A very handsome young man was eating a watermelon. He was cute as can be. Don't you love little Indian kids?


Shoal Lake people showing some good hospitality to the Sagkeeng visitors.

Wednesday, June 22, 2011

"It takes a community (whole village) to raise a child"

You know the thing about living in a Reserve is that it is a community. Community in the sense that everyone belongs to the community. It makes sense that everyone would want the best for the community since everyone thrives from the community. A thriving community means the the people in the community are thriving. The essence of a Reserve was to have a safe place, a permanent home for the people. It is still home for many. Home to come back to even if you are a world away.

We are in an ever changing climate. The home we knew or expect to see is something different. You ever here the phrase "you can never go home again"? It is from a book written by Thomas Wolfe:
The title comes from the finale of the novel when protagonist George Webber realizes, "You can't go back home to your family, back home to your childhood ... back home to a young man's dreams of glory and of fame ... back home to places in the country, back home to the old forms and systems of things which once seemed everlasting but which are changing all the time — back home to the escapes of Time and Memory." Our homes are like that, gone and we can't get it back.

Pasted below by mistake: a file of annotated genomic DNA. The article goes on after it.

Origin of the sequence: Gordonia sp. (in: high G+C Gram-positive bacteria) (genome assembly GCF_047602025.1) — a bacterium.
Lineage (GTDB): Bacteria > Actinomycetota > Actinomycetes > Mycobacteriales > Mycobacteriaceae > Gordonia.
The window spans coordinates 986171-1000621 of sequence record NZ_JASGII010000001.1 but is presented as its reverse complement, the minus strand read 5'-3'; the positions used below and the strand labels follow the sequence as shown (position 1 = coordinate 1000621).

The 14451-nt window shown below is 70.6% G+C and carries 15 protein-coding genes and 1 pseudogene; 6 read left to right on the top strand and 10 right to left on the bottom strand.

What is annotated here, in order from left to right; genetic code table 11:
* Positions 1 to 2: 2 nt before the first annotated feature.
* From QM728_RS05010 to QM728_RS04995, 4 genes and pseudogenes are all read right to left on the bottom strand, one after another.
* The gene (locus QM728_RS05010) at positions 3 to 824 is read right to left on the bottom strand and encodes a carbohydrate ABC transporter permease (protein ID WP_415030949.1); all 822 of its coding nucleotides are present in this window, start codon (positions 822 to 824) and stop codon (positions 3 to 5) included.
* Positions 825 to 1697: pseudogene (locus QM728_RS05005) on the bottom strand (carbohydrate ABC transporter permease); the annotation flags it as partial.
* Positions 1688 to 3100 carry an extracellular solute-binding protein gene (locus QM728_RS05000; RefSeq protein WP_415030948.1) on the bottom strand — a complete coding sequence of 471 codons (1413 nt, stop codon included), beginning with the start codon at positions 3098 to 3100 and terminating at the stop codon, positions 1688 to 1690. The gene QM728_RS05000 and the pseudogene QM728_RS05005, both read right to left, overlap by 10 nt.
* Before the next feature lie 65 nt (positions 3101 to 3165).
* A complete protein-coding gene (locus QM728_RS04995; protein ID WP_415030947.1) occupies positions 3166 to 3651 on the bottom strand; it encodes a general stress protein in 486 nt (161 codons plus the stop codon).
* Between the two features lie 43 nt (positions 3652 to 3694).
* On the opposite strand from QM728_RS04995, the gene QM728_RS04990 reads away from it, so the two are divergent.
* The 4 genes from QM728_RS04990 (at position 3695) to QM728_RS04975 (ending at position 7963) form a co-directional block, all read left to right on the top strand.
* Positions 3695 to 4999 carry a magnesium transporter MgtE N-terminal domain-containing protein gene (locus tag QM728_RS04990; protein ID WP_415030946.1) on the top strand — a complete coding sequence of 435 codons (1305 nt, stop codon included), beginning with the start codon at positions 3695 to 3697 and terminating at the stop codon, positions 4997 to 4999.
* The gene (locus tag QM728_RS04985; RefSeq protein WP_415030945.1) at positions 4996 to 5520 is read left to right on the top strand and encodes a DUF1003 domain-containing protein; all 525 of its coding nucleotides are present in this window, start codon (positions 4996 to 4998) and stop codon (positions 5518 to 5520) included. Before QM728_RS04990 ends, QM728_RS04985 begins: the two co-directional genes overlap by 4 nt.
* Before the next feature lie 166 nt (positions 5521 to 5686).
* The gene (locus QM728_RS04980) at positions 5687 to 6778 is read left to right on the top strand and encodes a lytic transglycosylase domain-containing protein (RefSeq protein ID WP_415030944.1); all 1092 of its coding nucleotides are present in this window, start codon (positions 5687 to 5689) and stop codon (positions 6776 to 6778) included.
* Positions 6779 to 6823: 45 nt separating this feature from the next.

I think our community has changed. Not just the Aboriginal community but the way we live all over the world. There may be a few exceptions, but I am speaking generally about Western society. With our community we have changed quite a bit. So much so that you may not recognize it as a community. We are a community in the sense that we all reside in the same place. But as for it being a community that is not truly there anymore. We are a place of individuals. We no longer act like a whole community. Self interest rules the playground. We are more interested in short term immediate wants. With that way of living the good of the whole community is neglected.

We have become so individualist that the community has no say in our lives. We don't want anyone telling us what to do. That means correcting our behaviours. When we were kids, the whole community could correct our behaviour. It was the way it was. Now if you try to correct a child's actions, you are at risk for some angry parent coming after you. "Who the heck are you to say anything to my kid?" This really comes out with the schools. Teachers are hand-cuffed when dealing with students. Parents are so angry towards Teachers. Everyone is so guarded.

A community is not allowed to raise a child.

Friday, June 10, 2011

Wisdom: of the Seven Teachings.

I admit I don't know the Seven Teachings. I mean I can memorize them and the descriptions of what they are and who carries what and that sort of thing, but "I don't know them". The Teachings may be part of the Little Boy Teachings and I don't know enough to really know.